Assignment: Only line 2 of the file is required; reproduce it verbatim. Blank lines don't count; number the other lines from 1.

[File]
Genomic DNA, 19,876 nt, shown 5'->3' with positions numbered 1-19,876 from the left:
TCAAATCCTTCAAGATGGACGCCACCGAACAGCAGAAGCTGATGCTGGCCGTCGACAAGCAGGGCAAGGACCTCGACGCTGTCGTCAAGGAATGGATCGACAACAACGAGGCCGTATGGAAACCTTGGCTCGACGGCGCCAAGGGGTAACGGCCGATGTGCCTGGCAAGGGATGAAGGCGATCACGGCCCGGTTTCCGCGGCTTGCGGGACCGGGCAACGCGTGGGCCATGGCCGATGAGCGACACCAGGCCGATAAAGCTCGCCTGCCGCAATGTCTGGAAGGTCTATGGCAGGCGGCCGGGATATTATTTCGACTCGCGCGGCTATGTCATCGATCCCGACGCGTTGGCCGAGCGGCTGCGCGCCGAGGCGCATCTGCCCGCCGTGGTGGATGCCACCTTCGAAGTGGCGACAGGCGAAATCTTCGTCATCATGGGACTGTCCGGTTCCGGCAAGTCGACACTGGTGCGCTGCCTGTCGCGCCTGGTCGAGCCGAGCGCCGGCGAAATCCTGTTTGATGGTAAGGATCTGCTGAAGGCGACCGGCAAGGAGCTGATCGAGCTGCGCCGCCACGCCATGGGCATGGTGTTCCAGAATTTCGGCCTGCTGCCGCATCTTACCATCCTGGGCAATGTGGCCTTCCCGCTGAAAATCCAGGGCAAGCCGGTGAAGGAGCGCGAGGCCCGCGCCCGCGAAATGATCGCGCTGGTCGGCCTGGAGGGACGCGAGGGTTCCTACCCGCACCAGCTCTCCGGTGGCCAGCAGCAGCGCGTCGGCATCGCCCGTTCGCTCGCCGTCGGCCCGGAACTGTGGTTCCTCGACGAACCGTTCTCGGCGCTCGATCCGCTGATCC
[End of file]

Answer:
TCAAATCCTTCAAGATGGACGCCACCGAACAGCAGAAGCTGATGCTGGCCGTCGACAAGCAGGGCAAGGACCTCGACGCTGTCGTCAAGGAATGGATCGACAACAACGAGGCCGTATGGAAACCTTGGCTCGACGGCGCCAAGGGGTAACGGCCGATGTGCCTGGCAAGGGATGAAGGCGATCACGGCCCGGTTTCCGCGGCTTGCGGGACCGGGCAACGCGTGGGCCATGGCCGATGAGCGACACCAGGCCGATAAAGCTCGCCTGCCGCAATGTCTGGAAGGTCTATGGCAGGCGGCCGGGATATTATTTCGACTCGCGCGGCTATGTCATCGATCCCGACGCGTTGGCCGAGCGGCTGCGCGCCGAGGCGCATCTGCCCGCCGTGGTGGATGCCACCTTCGAAGTGGCGACAGGCGAAATCTTCGTCATCATGGGACTGTCCGGTTCCGGCAAGTCGACACTGGTGCGCTGCCTGTCGCGCCTGGTCGAGCCGAGCGCCGGCGAAATCCTGTTTGATGGTAAGGATCTGCTGAAGGCGACCGGCAAGGAGCTGATCGAGCTGCGCCGCCACGCCATGGGCATGGTGTTCCAGAATTTCGGCCTGCTGCCGCATCTTACCATCCTGGGCAATGTGGCCTTCCCGCTGAAAATCCAGGGCAAGCCGGTGAAGGAGCGCGAGGCCCGCGCCCGCGAAATGATCGCGCTGGTCGGCCTGGAGGGACGCGAGGGTTCCTACCCGCACCAGCTCTCCGGTGGCCAGCAGCAGCGCGTCGGCATCGCCCGTTCGCTCGCCGTCGGCCCGGAACTGTGGTTCCTCGACGAACCGTTCTCGGCGCTCGATCCGCTGATCC